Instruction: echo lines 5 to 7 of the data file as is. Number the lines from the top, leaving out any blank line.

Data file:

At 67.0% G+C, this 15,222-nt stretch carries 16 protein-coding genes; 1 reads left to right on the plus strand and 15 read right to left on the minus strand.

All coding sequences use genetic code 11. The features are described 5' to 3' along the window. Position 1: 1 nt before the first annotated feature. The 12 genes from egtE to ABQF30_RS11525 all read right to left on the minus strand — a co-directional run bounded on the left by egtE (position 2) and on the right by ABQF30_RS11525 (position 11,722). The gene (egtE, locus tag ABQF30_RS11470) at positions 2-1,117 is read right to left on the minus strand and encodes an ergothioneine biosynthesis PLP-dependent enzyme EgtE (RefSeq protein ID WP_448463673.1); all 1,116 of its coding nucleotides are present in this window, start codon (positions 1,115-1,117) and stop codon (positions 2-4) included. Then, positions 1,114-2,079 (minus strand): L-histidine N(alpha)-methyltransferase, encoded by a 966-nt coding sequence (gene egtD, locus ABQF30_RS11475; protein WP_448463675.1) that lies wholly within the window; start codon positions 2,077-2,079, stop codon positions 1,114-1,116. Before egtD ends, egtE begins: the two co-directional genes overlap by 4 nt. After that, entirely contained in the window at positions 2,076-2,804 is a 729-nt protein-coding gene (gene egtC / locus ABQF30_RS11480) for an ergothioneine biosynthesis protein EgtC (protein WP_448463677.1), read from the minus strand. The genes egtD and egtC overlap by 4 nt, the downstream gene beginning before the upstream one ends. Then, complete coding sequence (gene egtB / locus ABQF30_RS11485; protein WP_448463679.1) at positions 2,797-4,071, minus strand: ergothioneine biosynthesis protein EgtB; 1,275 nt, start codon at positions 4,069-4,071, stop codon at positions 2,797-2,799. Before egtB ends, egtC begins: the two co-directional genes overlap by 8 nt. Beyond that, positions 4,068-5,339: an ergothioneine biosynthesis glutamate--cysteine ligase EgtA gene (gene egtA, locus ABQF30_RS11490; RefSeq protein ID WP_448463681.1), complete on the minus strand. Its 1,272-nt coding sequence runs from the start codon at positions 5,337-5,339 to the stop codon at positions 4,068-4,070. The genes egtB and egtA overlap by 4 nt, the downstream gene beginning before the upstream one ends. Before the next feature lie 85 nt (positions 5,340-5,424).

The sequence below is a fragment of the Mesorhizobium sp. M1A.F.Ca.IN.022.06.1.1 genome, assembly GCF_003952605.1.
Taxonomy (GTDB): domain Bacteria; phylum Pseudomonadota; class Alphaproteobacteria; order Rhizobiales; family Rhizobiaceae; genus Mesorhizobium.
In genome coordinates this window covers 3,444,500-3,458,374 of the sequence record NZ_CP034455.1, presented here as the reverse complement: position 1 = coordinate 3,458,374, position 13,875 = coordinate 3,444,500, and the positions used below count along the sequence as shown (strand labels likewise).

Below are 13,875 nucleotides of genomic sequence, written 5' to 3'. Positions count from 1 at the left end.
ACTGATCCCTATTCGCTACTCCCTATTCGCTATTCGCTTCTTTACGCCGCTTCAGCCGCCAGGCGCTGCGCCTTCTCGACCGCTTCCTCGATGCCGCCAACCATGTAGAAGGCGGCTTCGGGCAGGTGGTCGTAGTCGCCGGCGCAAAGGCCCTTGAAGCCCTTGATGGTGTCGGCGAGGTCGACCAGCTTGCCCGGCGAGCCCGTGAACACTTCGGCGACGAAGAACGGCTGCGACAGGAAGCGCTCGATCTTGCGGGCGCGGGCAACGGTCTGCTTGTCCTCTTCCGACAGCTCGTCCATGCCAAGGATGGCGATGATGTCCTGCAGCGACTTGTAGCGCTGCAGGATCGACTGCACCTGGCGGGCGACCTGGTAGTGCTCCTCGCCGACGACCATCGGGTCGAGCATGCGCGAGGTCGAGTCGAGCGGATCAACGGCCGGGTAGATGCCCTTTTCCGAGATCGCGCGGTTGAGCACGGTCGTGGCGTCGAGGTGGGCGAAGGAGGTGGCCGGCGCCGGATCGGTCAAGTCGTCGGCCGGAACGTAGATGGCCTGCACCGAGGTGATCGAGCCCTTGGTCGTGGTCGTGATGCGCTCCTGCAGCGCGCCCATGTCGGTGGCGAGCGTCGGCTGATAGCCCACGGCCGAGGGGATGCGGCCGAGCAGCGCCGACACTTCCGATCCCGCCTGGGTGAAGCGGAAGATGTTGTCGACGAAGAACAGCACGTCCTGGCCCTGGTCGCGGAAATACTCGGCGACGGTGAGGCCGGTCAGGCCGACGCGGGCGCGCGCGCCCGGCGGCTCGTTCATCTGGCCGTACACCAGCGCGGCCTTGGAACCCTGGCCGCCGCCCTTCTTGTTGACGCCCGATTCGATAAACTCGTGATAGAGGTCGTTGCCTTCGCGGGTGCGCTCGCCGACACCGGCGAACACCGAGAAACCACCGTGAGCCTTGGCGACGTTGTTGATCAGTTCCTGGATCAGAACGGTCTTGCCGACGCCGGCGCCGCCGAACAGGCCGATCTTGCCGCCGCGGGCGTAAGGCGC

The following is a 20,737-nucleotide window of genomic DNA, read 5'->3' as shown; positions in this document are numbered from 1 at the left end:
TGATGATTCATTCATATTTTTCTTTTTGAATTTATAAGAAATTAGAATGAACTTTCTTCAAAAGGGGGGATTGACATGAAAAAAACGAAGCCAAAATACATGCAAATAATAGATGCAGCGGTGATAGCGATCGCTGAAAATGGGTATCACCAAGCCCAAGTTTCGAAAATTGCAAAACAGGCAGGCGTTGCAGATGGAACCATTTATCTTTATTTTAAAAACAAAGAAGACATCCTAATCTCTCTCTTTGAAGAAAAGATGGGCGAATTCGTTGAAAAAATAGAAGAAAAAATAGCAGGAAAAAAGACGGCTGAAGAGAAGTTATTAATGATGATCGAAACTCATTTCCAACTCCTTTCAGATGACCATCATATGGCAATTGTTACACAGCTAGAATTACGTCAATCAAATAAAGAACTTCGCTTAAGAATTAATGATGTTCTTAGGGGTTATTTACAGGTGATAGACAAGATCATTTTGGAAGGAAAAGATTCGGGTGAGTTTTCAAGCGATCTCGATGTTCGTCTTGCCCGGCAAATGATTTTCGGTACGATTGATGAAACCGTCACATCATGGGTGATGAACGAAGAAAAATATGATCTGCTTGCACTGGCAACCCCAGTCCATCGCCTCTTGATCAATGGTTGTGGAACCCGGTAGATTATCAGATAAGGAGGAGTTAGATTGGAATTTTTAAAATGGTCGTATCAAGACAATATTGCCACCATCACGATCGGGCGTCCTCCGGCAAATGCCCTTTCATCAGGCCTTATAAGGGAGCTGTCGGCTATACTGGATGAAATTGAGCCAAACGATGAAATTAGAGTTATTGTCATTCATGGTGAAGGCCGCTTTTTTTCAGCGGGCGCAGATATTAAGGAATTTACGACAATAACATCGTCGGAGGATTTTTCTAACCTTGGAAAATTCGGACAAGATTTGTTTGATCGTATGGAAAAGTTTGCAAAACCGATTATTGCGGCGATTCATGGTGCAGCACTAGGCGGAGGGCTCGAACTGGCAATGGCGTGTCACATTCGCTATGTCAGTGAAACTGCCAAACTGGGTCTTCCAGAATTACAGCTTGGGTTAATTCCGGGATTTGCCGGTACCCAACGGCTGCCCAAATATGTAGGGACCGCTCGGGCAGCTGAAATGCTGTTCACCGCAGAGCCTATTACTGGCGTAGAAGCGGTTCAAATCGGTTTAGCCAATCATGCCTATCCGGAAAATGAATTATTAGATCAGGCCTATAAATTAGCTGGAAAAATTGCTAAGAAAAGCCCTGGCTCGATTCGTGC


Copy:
In genome coordinates this window covers 3,444,500-3,458,374 of the sequence record NZ_CP034455.1, presented here as the reverse complement: position 1 = coordinate 3,458,374, position 13,875 = coordinate 3,444,500, and the positions used below count along the sequence as shown (strand labels likewise).

Below are 13,875 nucleotides of genomic sequence, written 5' to 3'. Positions count from 1 at the left end.
ACTGATCCCTATTCGCTACTCCCTATTCGCTATTCGCTTCTTTACGCCGCTTCAGCCGCCAGGCGCTGCGCCTTCTCGACCGCTTCCTCGATGCCGCCAACCATGTAGAAGGCGGCTTCGGGCAGGTGGTCGTAGTCGCCGGCGCAAAGGCCCTTGAAGCCCTTGATGGTGTCGGCGAGGTCGACCAGCTTGCCCGGCGAGCCCGTGAACACTTCGGCGACGAAGAACGGCTGCGACAGGAAGCGCTCGATCTTGCGGGCGCGGGCAACGGTCTGCTTGTCCTCTTCCGACAGCTCGTCCATGCCAAGGATGGCGATGATGTCCTGCAGCGACTTGTAGCGCTGCAGGATCGACTGCACCTGGCGGGCGACCTGGTAGTGCTCCTCGCCGACGACCATCGGGTCGAGCATGCGCGAGGTCGAGTCGAGCGGATCAACGGCCGGGTAGATGCCCTTTTCCGAGATCGCGCGGTTGAGCACGGTCGTGGCGTCGAGGTGGGCGAAGGAGGTGGCCGGCGCCGGATCGGTCAAGTCGTCGGCCGGAACGTAGATGGCCTGCACCGAGGTGATCGAGCCCTTGGTCGTGGTCGTGATGCGCTCCTGCAGCGCGCCCATGTCGGTGGCGAGCGTCGGCTGATAGCCCACGGCCGAGGGGATGCGGCCGAGCAGCGCCGACACTTCCGATCCCGCCTGGGTGAAGCGGAAGATGTTGTCGACGAAGAACAGCACGTCCTGGCCCTGGTCGCGGAAATACTCGGCGACGGTGAGGCCGGTCAGGCCGACGCGGGCGCGCGCGCCCGGCGGCTCGTTCATCTGGCCGTACACCAGCGCGGCCTTGGAACCCTGGCCGCCGCCCTTCTTGTTGACGCCCGATTCGATAAACTCGTGATAGAGGTCGTTGCCTTCGCGGGTGCGCTCGCCGACACCGGCGAACACCGAGAAACCACCGTGAGCCTTGGCGACGTTGTTGATCAGTTCCTGGATCAGAACGGTCTTGCCGACGCCGGCGCCGCCGAACAGGCCGATCTTGCCGCCGCGGGCGTAAGGCGC